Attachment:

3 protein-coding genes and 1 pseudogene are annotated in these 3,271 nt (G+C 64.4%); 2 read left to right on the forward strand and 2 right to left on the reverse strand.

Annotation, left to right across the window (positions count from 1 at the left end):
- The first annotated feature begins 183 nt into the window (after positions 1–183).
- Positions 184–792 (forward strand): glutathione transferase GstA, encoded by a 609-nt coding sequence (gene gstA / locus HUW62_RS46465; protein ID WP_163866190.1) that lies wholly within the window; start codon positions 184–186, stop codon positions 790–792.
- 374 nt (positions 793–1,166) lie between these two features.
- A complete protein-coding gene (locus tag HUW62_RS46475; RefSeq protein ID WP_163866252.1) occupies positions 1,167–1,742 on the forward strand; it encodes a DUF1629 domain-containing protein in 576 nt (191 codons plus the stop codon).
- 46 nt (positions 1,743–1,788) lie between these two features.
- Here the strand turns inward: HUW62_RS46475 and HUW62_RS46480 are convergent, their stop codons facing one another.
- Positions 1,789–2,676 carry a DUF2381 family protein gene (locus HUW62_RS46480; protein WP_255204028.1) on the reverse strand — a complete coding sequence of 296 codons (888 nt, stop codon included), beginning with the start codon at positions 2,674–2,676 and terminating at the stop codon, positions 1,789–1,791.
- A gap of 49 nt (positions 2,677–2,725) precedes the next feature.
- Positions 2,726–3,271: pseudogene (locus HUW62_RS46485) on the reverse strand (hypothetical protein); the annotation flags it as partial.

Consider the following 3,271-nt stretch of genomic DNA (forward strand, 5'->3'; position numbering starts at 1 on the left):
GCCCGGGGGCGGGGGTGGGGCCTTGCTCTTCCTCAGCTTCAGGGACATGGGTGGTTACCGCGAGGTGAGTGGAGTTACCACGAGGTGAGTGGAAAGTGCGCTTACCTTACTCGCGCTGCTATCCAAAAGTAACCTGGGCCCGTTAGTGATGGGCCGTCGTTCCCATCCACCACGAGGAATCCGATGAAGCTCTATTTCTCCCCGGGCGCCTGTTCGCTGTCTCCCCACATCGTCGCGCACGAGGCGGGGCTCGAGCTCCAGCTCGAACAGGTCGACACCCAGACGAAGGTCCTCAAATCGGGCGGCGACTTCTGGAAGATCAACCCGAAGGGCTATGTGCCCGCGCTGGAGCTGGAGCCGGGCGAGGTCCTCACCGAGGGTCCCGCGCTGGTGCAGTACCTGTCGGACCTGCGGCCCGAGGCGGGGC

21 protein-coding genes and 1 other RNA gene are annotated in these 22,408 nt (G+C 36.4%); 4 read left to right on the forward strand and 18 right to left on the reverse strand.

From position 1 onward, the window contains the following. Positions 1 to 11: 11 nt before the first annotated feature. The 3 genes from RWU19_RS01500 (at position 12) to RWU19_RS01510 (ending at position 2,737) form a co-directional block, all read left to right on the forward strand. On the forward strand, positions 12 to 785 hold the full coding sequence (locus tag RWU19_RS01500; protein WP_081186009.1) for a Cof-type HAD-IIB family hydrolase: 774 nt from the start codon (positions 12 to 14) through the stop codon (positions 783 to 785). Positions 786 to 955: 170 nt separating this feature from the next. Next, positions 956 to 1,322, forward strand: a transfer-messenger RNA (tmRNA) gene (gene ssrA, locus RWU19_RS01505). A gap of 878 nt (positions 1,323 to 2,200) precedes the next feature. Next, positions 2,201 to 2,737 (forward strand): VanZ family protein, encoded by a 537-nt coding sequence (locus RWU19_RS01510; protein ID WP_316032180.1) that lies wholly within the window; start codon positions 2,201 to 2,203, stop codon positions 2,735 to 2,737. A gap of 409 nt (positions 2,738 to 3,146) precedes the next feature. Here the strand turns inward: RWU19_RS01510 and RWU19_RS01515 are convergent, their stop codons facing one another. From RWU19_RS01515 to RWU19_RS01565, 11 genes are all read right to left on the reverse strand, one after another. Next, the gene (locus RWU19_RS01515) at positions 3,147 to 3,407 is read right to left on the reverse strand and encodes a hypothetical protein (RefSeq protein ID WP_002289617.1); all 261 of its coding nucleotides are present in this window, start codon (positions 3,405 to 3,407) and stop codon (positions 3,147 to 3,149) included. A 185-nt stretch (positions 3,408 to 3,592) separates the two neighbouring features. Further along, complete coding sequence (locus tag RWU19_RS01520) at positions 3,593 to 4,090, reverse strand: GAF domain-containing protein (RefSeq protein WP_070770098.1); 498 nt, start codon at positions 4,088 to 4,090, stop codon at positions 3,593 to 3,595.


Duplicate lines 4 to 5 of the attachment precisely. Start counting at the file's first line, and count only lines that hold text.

- Positions 184–792 (forward strand): glutathione transferase GstA, encoded by a 609-nt coding sequence (gene gstA / locus HUW62_RS46465; protein ID WP_163866190.1) that lies wholly within the window; start codon positions 184–186, stop codon positions 790–792.
- 374 nt (positions 793–1,166) lie between these two features.